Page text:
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Bio-ethanol Bentley slashes emissions

  • Fastest, greenest Bentley
  • Fuelled by bio-ethanol
  • Emissions of 120g/km
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Bentley supercar with hatchback emissions
The new Bentley Continental Supersports is a 200mph-plus supercar, but the company claims its real-world CO2 emissions are closer to those of a medium-sized hatchback.

The 621bhp coupe is not only the fastest and most powerful production Bentley, but also the greenest because it can run on a mixture of 85% bio-ethanol and 15% petrol, a fuel known as E85.

How are those emissions so low?
Officially, the CO2 emissions of the Supersports are rated at 388g/km, but Bentley's head of engineering, Dr Ulrich Eichhorn, says that when this is adjusted to take into account the CO2 absorbed by the plants that bio-ethanol is made from, the real figure is 120g/km.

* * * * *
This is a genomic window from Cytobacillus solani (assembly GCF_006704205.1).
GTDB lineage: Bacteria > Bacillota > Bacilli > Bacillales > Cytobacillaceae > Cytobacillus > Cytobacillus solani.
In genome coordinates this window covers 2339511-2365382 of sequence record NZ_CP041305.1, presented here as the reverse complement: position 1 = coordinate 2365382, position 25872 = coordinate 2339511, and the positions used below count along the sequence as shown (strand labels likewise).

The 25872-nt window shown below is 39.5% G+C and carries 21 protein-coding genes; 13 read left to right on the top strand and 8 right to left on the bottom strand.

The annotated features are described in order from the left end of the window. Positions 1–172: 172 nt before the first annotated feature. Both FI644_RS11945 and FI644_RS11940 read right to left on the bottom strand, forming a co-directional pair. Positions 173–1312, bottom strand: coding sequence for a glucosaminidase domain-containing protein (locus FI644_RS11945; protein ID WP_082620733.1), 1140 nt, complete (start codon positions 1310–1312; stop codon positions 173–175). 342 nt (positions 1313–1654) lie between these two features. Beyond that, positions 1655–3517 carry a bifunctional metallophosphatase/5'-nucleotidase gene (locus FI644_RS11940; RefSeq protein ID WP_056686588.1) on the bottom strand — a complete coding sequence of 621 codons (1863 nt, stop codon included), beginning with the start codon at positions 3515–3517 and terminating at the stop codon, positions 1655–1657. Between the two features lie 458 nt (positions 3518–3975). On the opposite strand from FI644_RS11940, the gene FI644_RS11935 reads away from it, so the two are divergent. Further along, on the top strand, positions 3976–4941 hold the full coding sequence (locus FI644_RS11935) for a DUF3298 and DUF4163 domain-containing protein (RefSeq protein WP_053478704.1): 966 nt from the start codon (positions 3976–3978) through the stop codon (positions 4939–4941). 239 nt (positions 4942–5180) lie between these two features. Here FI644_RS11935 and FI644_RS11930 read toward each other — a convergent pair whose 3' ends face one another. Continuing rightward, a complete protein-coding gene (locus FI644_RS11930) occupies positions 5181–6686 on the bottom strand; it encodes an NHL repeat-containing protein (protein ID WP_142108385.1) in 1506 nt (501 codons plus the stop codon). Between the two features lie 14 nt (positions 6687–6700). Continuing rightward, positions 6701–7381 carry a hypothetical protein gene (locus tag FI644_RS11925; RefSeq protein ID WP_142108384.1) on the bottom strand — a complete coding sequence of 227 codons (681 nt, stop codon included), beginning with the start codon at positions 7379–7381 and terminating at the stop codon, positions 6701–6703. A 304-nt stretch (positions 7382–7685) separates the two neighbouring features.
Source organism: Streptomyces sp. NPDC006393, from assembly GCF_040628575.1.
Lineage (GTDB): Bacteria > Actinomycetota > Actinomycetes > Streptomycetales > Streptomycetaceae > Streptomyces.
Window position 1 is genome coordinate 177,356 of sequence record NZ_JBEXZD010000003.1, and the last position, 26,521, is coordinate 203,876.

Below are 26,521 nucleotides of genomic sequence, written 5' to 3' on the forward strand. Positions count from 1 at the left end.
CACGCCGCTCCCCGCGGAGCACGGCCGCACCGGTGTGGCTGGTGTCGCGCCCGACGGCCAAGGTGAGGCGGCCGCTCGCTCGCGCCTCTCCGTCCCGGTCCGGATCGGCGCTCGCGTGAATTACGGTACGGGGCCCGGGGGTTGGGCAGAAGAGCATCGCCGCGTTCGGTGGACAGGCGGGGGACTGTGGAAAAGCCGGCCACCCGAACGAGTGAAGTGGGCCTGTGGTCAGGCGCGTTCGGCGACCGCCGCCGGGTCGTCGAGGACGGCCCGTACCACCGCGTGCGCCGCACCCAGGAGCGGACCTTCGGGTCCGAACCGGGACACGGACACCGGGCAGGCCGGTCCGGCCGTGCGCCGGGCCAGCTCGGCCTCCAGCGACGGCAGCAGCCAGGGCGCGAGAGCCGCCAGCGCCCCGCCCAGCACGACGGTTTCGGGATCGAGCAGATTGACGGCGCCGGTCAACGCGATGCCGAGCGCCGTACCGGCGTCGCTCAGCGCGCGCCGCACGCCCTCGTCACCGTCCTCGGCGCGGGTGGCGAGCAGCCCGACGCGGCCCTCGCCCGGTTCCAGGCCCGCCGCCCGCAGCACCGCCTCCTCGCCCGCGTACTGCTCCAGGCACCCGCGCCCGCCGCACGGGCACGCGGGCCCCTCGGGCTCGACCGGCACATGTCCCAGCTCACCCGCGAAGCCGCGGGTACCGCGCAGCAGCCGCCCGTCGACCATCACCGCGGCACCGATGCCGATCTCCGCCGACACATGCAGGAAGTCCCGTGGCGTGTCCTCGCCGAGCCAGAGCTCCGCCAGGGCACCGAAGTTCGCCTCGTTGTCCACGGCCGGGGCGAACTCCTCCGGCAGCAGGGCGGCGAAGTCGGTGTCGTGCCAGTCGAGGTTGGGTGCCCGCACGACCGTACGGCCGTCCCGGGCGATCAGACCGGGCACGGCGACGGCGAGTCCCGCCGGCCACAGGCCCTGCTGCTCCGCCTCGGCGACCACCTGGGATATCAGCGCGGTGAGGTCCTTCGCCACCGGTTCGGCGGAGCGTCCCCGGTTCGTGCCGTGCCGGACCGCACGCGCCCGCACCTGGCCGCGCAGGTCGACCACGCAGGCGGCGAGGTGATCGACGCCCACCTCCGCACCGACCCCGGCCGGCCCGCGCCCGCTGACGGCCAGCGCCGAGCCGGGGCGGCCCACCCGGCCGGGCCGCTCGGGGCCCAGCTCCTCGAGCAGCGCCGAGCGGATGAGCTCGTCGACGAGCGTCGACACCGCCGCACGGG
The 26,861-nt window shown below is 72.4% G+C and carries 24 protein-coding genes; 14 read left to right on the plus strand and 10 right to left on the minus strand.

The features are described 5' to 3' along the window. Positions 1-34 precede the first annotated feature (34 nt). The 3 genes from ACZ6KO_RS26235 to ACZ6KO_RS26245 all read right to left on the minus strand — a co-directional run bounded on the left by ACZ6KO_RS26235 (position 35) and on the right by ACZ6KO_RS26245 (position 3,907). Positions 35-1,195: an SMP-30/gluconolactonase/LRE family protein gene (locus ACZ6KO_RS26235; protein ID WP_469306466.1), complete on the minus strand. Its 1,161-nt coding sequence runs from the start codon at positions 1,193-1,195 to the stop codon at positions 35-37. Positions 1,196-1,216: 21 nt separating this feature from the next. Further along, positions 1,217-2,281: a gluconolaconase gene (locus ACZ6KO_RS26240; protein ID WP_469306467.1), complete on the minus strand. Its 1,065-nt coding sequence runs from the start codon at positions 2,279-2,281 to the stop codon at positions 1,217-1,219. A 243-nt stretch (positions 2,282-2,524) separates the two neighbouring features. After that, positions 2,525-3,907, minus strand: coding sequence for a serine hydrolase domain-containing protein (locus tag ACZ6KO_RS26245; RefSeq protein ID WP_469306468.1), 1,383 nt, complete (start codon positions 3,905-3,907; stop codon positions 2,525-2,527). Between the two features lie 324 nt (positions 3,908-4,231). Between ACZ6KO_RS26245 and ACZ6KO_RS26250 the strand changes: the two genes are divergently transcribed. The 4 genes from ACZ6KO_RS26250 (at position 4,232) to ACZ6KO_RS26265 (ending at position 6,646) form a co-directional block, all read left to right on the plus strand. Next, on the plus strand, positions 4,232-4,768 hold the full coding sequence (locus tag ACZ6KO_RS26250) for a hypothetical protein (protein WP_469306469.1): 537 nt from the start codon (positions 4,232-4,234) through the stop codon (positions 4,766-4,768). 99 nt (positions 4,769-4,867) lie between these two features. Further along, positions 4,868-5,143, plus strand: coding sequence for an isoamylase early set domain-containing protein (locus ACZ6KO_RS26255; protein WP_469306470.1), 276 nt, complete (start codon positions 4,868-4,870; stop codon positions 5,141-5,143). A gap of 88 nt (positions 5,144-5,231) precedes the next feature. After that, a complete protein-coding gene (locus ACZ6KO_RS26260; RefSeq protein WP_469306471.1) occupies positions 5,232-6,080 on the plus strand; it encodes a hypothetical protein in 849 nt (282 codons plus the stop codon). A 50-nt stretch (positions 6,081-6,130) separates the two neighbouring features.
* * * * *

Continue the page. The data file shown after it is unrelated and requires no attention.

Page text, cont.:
Bentley reckons that the CO2 produced by an E85-fuelled car can be up to 70% less than a vehicle running on petrol alone when measured on a 'well-to-wheel' basis.

Bentley plans to give all models flex-fuel capability by 2012. That means they will be able to function on any combination of bio-ethanol and petrol, up to E85. This will help the company reduce the CO2 of its range by 15% on top of the 15% savings already achieved.

Where can I buy E85 fuel?
One of the main issues with E85 in the UK is availability there are just 200 sites dispensing it in the country.

It's also expensive, costing a mere 2-3p per litre less than petrol while giving a 30% fewer miles on a tank. However, Bentley remains committed to it as a 'renewable and sustainable fuel source'.

Why doesn't Bentley launch a diesel?
Bentley has considered diesel engines, arguing that their high torque outputs would 'fit' the company's heritage, but ruled them out because they would be unlikely to go down well in the key North American market.

**How about a hybrid Bentley?
The company has also dismissed hybrids on the grounds that they are best suited to urban conditions where Bentleys are least used.

Fuel cells have also been ruled out because of the energy needed to produce, store and transport the hydrogen they rely on to make electricity.
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